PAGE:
February 17, 2013; Ann Arbor, MI, USA; Michigan Wolverines guard Nik Stauskas (11) shoots the ball over Penn State Nittany Lions guard Jermaine Marshall (11) in the second half at Crisler Center. Michigan won 79-71. Mandatory Credit: Rick Osentoski-USA TODAY Sports

Michigan Basketball: Penn State at Michigan -- Wrap-up -- Power Restored In Near Blackout-Barely

Posted at 5:00am — 2/18/2013

Michigan Basketball: Penn State at Michigan — Wrap-up — Power Restored In Near Blackout-Barely

When the ocean is at low tide, the water does not immediately rise to high tide: it takes time. The same can be said about the cyclical rise and fall of college basketball teams during a long, tough season.

Michigan is at low tide, giving a game away at Wisconsin, playing with embarrassing effort and efficiency at East Lansing, and playing a game against Penn State that was won solely due to better athletes, not basketball execution.

February 17, 2013; Ann Arbor, MI, USA; Michigan Wolverines guard Trey Burke (3) moves the ball on Penn State Nittany Lions forward Brandon Taylor (10) in the first half in the first half at Crisler Center. Mandatory Credit: Rick Osentoski-USA TODAY Sports

The low has been explained, or spun, take your pick, as being on the backside of a grueling five game stretch against tough competition, youth, and wear and tear. Not so frequently mentioned have been defense, intensity, focus, and toughness.

The best thing about the loss at East Lansing is the game counts as one loss in the L column. That is the only good news. It is thought that after a team performs as poorly as Michigan did against the Spartans, a team comes back twice as tough. Michigan’s fiber is not composed of toughness and hence the close game against Penn State.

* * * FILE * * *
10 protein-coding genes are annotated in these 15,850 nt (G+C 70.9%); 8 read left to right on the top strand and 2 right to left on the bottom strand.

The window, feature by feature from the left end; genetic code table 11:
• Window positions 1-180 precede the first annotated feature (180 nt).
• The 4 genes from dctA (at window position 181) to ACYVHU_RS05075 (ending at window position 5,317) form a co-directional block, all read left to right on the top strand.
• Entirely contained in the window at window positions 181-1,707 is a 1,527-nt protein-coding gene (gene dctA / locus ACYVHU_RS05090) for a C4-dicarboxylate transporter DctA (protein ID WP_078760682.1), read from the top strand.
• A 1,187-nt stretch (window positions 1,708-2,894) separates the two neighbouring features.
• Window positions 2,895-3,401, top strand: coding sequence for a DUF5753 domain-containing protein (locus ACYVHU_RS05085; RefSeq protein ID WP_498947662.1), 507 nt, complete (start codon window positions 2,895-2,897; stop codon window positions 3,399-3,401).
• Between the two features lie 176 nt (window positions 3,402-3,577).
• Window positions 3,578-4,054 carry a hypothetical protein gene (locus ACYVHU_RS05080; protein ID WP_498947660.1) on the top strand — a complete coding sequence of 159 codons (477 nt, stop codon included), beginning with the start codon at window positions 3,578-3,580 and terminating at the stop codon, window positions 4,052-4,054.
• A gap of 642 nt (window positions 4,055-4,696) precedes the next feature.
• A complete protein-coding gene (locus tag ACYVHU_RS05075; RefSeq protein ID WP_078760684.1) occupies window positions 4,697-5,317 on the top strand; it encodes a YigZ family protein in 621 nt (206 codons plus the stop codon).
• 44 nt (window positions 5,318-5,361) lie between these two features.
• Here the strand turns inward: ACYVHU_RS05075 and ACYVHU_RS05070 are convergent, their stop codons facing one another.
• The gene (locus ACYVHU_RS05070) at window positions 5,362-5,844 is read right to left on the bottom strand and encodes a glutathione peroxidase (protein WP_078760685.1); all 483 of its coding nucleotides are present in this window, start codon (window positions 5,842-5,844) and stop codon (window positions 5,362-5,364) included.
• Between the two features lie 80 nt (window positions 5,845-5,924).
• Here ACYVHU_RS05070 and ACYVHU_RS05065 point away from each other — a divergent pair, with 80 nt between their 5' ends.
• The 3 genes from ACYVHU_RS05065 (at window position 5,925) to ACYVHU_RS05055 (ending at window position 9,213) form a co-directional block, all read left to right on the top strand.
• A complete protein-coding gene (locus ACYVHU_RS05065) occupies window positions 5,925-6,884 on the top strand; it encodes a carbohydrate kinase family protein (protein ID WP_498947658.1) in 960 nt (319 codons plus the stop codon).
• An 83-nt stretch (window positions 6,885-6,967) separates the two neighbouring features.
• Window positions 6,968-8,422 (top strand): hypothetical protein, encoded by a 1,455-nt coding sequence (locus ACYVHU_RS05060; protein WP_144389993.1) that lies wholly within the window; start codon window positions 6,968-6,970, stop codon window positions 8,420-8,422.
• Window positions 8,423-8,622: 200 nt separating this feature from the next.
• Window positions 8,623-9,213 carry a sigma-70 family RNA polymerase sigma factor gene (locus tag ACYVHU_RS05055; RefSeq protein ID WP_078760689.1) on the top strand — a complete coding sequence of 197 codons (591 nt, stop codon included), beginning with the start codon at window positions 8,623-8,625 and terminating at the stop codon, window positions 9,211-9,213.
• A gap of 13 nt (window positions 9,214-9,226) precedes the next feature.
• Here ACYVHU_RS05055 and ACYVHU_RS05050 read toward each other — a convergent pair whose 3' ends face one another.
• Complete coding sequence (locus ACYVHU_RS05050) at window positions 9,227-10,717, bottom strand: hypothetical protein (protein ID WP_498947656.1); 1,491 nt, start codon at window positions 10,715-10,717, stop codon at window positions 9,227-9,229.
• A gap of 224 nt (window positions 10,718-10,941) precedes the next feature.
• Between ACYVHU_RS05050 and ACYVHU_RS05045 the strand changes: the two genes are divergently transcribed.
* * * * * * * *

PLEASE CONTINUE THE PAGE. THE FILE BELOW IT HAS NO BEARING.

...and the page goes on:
Oh, many will say that Penn State played hard; the Lions did. Many will say that Penn State played smart; the Lions did. It should not go unnoticed that Michigan again played absolutely horrible defense, in both halves. In the first half, Michigan defenders were easily beat one on one. In t he second half, Michigan sagged off and provided easy looks for shooters that were standing stationary, awaiting easy opportunities. In both halves, Michigan players got lost on basic cuts allowing very easy inside points.

February 17, 2013; Ann Arbor, MI, USA; Michigan Wolverines guard Tim Hardaway Jr. (10) shoots the ball over Penn State Nittany Lions forward Ross Travis (43) in the first half at Crisler Center. Mandatory Credit: Rick Osentoski-USA TODAY Sports

Penn State played classic East Coast type basketball which evokes smarts, passing, tons of classic cuts, including the age-old high post scissor cut, and solid defense. Continuously Michigan got beat on the cuts. The Lions also used a flash to the foul line area in the high post area to find cutters or open shooters from the outside. Again, this is an option that is something simple and decades old. The offense is a little Henry Iba and John Wooden. Michigan did not guard with energy and smartness and also again could not prevent simple offensive rebounding by average Division One competition. Again, Michigan lost players on the perimeter for easy cuts to the basket. Again, Michigan lost perimeter players, only to have defenders, including McGary, lunge far too late at the open shooter. Stauskas got beat bad inside and outside on defense, and he was not alone, perhaps just the most obvious offender.

The offense had bad moments as well in the first half. Morgan looks like he just cannot go, except to provide some valuable minutes. The incident where he turned his ankle several weeks looked very bad. Sprained ankles can be day-to-day or last for months. This certainly appears to be the latter of the two. Horford will fight for position and rebounds, but still, coming off an injury, and still being inexperienced, his contributions have been minimal. Mitch McGary missed two layups and probably not coincidentally left the game. He remains the only Michigan player that can play Big Ten inside defense.